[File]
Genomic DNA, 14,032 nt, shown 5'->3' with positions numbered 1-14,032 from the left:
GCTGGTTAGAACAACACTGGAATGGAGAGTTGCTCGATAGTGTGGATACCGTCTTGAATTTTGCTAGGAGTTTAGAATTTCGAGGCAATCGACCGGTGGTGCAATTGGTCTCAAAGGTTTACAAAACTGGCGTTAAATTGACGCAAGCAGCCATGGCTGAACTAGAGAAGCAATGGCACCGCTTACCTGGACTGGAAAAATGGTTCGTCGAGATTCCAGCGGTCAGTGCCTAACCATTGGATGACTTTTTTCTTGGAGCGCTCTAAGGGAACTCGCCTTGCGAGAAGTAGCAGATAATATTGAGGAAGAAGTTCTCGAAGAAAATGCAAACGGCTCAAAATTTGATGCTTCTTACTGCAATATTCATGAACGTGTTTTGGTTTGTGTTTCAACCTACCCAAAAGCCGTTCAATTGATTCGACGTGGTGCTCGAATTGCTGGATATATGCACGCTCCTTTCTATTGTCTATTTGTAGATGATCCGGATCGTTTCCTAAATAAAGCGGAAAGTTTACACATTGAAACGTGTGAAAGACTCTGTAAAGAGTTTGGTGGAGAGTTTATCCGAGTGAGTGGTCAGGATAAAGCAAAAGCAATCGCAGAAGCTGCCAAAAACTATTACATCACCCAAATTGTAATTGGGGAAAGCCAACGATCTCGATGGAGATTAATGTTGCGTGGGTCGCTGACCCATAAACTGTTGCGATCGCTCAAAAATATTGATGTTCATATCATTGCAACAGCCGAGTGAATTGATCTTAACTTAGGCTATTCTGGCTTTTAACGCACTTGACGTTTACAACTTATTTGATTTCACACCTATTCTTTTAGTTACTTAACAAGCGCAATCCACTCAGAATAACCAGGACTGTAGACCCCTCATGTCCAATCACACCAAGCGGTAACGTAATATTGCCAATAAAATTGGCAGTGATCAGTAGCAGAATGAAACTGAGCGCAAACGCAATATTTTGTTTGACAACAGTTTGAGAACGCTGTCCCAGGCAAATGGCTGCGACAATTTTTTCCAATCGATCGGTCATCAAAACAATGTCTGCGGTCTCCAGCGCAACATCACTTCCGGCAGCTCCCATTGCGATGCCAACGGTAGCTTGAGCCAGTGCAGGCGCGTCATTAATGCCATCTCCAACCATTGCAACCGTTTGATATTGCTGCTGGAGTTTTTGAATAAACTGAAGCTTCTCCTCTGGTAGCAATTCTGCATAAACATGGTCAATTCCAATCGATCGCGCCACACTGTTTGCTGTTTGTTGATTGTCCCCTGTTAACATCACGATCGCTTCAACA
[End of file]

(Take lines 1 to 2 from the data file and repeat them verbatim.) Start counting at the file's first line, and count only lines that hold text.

Genomic DNA, 14,032 nt, shown 5'->3' with positions numbered 1-14,032 from the left:
GCTGGTTAGAACAACACTGGAATGGAGAGTTGCTCGATAGTGTGGATACCGTCTTGAATTTTGCTAGGAGTTTAGAATTTCGAGGCAATCGACCGGTGGTGCAATTGGTCTCAAAGGTTTACAAAACTGGCGTTAAATTGACGCAAGCAGCCATGGCTGAACTAGAGAAGCAATGGCACCGCTTACCTGGACTGGAAAAATGGTTCGTCGAGATTCCAGCGGTCAGTGCCTAACCATTGGATGACTTTTTTCTTGGAGCGCTCTAAGGGAACTCGCCTTGCGAGAAGTAGCAGATAATATTGAGGAAGAAGTTCTCGAAGAAAATGCAAACGGCTCAAAATTTGATGCTTCTTACTGCAATATTCATGAACGTGTTTTGGTTTGTGTTTCAACCTACCCAAAAGCCGTTCAATTGATTCGACGTGGTGCTCGAATTGCTGGATATATGCACGCTCCTTTCTATTGTCTATTTGTAGATGATCCGGATCGTTTCCTAAATAAAGCGGAAAGTTTACACATTGAAACGTGTGAAAGACTCTGTAAAGAGTTTGGTGGAGAGTTTATCCGAGTGAGTGGTCAGGATAAAGCAAAAGCAATCGCAGAAGCTGCCAAAAACTATTACATCACCCAAATTGTAATTGGGGAAAGCCAACGATCTCGATGGAGATTAATGTTGCGTGGGTCGCTGACCCATAAACTGTTGCGATCGCTCAAAAATATTGATGTTCATATCATTGCAACAGCCGAGTGAATTGATCTTAACTTAGGCTATTCTGGCTTTTAACGCACTTGACGTTTACAACTTATTTGATTTCACACCTATTCTTTTAGTTACTTAACAAGCGCAATCCACTCAGAATAACCAGGACTGTAGACCCCTCATGTCCAATCACACCAAGCGGTAACGTAATATTGCCAATAAAATTGGCAGTGATCAGTAGCAGAATGAAACTGAGCGCAAACGCAATATTTTGTTTGACAACAGTTTGAGAACGCTGTCCCAGGCAAATGGCTGCGACAATTTTTTCCAATCGATCGGTCATCAAAACAATGTCTGCGGTCTCCAGCGCAACATCACTTCCGGCAGCTCCCATTGCGATGCCAACGGTAGCTTGAGCCAGTGCAGGCGCGTCATTAATGCCATCTCCAACCATTGCAACCGTTTGATATTGCTGCTGGAGTTTTTGAATAAACTGAAGCTTCTCCTCTGGTAGCAATTCTGCATAAACATGGTCAATTCCAATCGATCGCGCCACACTGTTTGCTGTTTGTTGATTGTCCCCTGTTAACATCACGATCGCTTCAACA